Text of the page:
A former governor of Borno, Ali Modu Sheriff, on Friday said that his decision to defect from the All Progressives Congress, APC, to the People’s Democratic Party, PDP, was based on what he described as national interest.
Sheriff said this when he spoke with State House correspondents after a closed door meeting with President Goodluck Jonathan at the Presidential Villa, Abuja.
He said that as a former two-term governor and three-term senator, his political decisions could not be informed by anything other than the desire to move the country forward.
“By the grace of God and the people of Borno, I was elected twice, which is the maximum limit allowed by the constitution.
“I was elected into the Senate of the Federal Republic of Nigeria three times, which means in every aspect of life, I am one of the stakeholders of Nigeria.
“If God and the people of Nigeria have put me in those positions at every time, my interest should be how to move the nation forward,” Sherrif said.
He noted that “At every time, my decisions would be informed by the interest of the nation first, and my thinking now of moving to the PDP is also in the interest of the nation.”
The former Governor said that he was at the Villa to see the President on a private matter and not to discuss his defection.
“I didn’t come to discuss PDP with the President. Yes, there is this matter that I am joining the PDP, but that is not what brought me to the President now.
“Jonathan is the President of Nigeria, the President of over 140 million Nigerians and he is the father of everybody. So, every Nigerian has a right, if the President permits, to come and see him, discuss matters that are either private or something that affects the nation.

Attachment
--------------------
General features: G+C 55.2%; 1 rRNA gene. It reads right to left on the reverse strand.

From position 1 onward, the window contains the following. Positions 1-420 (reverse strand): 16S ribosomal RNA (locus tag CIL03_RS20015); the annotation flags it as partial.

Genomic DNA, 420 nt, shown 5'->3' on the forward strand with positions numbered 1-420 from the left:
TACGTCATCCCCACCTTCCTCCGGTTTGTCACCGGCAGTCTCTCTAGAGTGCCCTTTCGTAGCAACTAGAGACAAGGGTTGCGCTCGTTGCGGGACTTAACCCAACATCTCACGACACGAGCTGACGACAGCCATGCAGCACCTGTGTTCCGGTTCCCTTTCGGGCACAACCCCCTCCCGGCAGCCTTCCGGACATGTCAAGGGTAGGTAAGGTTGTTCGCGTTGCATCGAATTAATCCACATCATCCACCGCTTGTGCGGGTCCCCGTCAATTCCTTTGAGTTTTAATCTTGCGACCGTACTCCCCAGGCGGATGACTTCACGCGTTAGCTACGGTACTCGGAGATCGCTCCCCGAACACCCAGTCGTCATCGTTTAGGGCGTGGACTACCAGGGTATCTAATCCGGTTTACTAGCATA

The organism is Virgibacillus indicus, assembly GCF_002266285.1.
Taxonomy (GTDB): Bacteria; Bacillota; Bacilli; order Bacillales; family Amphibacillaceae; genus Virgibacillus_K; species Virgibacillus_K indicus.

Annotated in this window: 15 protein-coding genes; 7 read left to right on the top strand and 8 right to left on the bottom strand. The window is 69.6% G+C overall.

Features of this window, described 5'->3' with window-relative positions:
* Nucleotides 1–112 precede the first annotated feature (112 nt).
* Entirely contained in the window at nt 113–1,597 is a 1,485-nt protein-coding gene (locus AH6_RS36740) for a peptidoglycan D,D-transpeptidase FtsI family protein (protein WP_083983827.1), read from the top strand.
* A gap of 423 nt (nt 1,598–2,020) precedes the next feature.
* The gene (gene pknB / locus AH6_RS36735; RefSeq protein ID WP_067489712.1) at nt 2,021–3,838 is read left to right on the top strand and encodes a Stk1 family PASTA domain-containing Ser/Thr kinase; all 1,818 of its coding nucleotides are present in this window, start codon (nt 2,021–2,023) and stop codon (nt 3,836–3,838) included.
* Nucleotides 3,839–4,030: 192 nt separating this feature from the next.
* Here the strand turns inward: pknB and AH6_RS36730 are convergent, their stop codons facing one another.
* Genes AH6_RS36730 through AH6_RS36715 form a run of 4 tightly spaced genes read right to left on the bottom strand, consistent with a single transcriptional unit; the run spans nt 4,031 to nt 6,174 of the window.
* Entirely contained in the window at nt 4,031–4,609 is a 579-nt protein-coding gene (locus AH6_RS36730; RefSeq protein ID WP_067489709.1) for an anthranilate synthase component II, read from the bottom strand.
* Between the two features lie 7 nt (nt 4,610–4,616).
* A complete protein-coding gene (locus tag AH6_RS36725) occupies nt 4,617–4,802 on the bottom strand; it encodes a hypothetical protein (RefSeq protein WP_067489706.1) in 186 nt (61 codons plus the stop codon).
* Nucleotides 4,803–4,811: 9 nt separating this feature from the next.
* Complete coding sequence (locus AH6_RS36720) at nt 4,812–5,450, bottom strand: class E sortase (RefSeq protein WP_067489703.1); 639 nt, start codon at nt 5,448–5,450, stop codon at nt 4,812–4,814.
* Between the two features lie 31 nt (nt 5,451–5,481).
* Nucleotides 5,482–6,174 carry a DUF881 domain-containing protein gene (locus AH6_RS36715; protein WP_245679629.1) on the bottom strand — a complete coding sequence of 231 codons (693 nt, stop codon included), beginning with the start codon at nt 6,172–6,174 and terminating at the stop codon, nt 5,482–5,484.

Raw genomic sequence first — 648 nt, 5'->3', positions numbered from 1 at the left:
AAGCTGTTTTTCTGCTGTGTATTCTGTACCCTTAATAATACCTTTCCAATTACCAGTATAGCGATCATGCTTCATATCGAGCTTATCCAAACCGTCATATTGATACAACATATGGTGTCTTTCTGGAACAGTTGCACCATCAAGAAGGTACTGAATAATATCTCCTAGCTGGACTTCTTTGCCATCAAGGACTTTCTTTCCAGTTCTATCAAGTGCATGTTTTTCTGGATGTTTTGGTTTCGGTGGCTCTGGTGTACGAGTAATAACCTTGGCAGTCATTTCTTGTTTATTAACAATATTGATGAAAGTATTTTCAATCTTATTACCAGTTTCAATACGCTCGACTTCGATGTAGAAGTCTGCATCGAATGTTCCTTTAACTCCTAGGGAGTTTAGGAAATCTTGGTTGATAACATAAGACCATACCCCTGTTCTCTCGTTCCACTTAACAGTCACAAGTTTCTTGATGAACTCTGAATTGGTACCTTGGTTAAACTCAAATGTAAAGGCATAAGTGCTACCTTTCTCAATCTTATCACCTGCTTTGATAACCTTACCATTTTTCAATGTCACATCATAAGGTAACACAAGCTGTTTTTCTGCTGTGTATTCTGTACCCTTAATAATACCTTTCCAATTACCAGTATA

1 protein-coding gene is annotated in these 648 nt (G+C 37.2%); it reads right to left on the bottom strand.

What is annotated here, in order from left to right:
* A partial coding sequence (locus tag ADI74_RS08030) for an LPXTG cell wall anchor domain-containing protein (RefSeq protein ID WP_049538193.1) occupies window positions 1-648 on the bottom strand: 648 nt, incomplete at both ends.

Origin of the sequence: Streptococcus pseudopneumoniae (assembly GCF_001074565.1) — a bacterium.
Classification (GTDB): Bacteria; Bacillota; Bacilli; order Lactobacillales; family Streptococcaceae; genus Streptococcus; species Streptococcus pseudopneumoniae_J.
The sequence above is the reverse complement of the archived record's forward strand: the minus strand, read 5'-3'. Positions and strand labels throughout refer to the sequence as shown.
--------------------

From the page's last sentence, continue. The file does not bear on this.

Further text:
“So, my coming to see the President was a purely personal visit.”
On the Boko Haram insurgency in the North-East, Sheriff said that a good understanding of the vast terrain of Borno by security agencies was key to winning the battle.
He said that Borno had the largest international land border in the country, with over 20 entry and exit points with Chad, Cameroon and the Republic of Niger.
According to him, this was a big challenge to security agencies involved in the war against Boko Haram insurgents, who now operated across the country’s borders.
“What you have to understand is that Nigeria is a big country and Borno is different from any other state in the country.
“Borno has the biggest border to Chad, to Niger, to Cameroon and it is open borders. It is not like the Republic of Benin that has only one entry point with Nigeria.
“In Borno, you can enter and leave through 20 different points to the country” Sheriff said.
He also noted that the campaign against terrorism and insurgency required the support and contribution of all Nigerians.
“I am not a security man, what a civilian can do is only to contribute.
“My being a Chief Executive of the state for eight years, what I have seen through my tenure, I will contribute to the security agencies through whom I got that information.
“Therefore, it needs the understanding of the terrain, every knowledge that every politician has, particularly any politician that operated in Borno, that’s all we can contribute.
“Our knowledge of the state and whatever we feel we should give as advice is critical to the success of this battle on the side of Government.”